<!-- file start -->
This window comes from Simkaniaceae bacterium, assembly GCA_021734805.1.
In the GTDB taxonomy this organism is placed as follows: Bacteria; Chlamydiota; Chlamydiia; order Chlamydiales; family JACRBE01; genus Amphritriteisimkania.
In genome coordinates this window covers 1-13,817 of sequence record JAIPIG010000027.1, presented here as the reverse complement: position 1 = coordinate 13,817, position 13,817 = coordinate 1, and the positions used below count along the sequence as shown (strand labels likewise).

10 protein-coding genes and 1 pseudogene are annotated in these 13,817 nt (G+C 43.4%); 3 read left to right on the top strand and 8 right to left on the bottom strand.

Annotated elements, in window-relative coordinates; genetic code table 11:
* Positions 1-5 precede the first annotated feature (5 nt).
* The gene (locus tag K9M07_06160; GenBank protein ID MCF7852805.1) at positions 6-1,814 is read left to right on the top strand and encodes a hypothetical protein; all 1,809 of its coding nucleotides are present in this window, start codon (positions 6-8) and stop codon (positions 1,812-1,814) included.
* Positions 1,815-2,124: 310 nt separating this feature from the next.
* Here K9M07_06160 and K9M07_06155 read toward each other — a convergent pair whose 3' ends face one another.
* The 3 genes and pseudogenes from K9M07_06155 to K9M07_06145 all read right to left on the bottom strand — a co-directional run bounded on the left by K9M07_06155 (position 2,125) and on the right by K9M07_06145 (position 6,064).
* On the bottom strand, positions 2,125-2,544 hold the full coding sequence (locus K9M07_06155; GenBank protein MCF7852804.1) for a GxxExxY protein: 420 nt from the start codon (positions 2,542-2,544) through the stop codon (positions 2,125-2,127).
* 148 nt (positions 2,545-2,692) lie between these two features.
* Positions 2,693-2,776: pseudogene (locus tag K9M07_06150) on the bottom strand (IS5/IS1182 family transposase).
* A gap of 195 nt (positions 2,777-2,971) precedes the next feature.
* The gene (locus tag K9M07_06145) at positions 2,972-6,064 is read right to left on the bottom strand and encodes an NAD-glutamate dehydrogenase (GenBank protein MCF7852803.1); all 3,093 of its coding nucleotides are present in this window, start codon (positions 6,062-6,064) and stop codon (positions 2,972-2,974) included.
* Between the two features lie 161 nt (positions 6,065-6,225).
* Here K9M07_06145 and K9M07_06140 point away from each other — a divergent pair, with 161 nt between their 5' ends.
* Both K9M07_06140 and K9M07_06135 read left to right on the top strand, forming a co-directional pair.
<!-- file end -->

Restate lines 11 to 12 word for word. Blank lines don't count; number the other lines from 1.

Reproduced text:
* On the bottom strand, positions 2,125-2,544 hold the full coding sequence (locus K9M07_06155; GenBank protein MCF7852804.1) for a GxxExxY protein: 420 nt from the start codon (positions 2,542-2,544) through the stop codon (positions 2,125-2,127).
* 148 nt (positions 2,545-2,692) lie between these two features.